Coronavirus Disease (COVID-19, SARS-CoV-2)

The current COVID-19 pandemic underscores the importance of the Institute’s mission and has quickly galvanized the scientific team and engaged the Institute’s supporters to mobilize resources and aid the world in finding interventions to fight COVID-19. Texas Biomed is capitalizing on its strengths – outstanding collaborative scientists and unique assets and resources. Texas Biomed is home to the nation’s only privately-owned BSL4 facility, five fully outfitted BSL3 facilities with the latest technologies and the Southwest National Primate Research Center (SNPRC). The Institute has worked for decades with government (HHS: NIH, BARDA; DoD), private and public partners performing regulated, GLP-level studies that have helped bring the hepatitis B vaccine, hepatitis C therapies, and the current Ebola therapy to the FDA and ultimately to patients. The Institute focuses on a core understanding of the basic biology of infectious diseases, animal model development, and studies to move therapies and vaccines to human clinical trials. The Institute’s independent, nonprofit business model moves science from the bench to clinical trials faster and with less bureaucracy.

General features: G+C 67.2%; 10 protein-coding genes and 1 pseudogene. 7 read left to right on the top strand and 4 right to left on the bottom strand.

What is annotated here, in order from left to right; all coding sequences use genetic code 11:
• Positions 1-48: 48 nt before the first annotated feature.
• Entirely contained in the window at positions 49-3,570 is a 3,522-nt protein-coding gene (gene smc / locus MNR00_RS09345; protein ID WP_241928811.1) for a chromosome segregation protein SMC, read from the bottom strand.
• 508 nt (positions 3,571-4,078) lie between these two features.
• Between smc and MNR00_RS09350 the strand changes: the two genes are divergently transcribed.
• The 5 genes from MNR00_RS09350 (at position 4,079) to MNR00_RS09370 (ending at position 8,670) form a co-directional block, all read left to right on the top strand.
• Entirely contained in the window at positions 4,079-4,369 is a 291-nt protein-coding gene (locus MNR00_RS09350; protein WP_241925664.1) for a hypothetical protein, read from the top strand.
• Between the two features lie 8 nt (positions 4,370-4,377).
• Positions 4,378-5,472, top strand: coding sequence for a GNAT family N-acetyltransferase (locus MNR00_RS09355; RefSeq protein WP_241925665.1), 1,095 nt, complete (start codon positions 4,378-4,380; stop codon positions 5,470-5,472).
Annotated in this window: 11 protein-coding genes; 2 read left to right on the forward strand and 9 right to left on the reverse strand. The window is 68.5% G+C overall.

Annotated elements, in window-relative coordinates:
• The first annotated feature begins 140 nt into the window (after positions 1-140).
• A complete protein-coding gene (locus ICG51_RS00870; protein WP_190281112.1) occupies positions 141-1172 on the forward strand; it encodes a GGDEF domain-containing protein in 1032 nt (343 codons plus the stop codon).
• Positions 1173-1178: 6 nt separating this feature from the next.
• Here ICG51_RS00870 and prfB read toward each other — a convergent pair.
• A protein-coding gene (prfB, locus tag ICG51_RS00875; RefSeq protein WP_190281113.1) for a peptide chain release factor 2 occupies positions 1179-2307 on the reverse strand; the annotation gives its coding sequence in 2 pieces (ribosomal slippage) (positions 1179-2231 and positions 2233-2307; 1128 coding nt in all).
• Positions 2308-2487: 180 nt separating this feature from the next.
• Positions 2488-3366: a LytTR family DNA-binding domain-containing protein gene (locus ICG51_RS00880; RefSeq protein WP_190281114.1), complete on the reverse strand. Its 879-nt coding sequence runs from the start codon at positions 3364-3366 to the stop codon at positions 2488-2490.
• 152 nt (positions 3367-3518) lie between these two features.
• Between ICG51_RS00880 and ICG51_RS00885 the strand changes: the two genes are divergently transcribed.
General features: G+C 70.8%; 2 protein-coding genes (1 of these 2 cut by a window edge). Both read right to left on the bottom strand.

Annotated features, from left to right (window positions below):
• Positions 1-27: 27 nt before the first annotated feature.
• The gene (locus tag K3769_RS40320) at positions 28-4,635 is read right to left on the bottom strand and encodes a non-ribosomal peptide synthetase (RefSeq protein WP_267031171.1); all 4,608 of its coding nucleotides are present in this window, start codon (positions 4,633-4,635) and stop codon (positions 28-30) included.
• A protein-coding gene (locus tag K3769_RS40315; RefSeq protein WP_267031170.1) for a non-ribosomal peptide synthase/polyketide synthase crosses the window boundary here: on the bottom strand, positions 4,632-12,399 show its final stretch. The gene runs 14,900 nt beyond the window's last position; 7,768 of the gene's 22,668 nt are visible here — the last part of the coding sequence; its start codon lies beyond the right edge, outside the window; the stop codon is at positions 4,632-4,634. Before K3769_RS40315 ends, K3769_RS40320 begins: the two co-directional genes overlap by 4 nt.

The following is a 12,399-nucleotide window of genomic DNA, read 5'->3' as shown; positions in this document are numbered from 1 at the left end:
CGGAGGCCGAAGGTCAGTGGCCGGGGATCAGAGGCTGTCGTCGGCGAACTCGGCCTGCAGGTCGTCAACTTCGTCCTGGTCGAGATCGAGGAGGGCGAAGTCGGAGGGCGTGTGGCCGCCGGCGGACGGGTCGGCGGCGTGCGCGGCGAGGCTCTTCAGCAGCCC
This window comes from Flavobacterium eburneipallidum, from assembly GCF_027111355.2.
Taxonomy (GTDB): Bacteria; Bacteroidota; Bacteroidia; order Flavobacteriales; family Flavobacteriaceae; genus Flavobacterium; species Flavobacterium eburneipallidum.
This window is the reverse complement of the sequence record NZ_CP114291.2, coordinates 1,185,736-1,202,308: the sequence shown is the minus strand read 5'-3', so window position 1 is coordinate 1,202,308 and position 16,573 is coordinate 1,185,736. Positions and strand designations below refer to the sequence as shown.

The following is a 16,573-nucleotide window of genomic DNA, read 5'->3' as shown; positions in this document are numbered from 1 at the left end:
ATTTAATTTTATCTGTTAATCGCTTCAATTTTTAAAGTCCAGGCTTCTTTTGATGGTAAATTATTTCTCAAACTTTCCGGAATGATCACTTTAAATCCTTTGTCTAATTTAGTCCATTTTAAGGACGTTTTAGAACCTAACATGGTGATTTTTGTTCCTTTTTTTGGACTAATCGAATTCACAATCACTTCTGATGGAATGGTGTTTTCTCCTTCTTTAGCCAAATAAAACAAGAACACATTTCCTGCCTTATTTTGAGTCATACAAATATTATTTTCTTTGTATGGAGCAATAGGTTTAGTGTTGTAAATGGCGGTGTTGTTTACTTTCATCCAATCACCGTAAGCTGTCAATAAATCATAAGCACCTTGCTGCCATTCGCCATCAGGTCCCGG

Please read below for more information on the current and pending projects, COVID-19 prevention tips, FAQs and News.

While our team is diving into the research, we are well aware we must take precautions for the safety of our staff and the community, which is why Texas Biomed is closing its campus and allowing only employees, graduate students, necessary vendors, and critical delivery personnel to access campus. The Texas Biomed outreach program, which includes tours and community education events, have been suspended for 2020. Please check our COVID-19 Resources page with more online resources for the community. We encourage you to visit our website regularly for updates and new information.

Texas Biomed cares about our local and global community. That’s why we encourage you to continue to practice safe social distancing measures, cover your face and mouth and wash your hands with soap and water regularly.

Updated July 20, 2020

Current SARS-CoV-2 Research Projects at Texas Biomedical Research Institute

Coronavirus COVID-19 Frequently Asked Questions

Novel Coronavirus SARS-CoV-2
This scanning electron microscope image shows SARS-CoV-2 (round blue objects) emerging from the surface of cells cultured in the lab. SARS-CoV-2, also known as 2019-nCoV, is the virus that causes COVID-19. The virus shown was isolated from a patient in the U.S. Credit: NIAID-RML

COVID-19 Symptoms (CDC)

City of San Antonio COVID-19 interactive website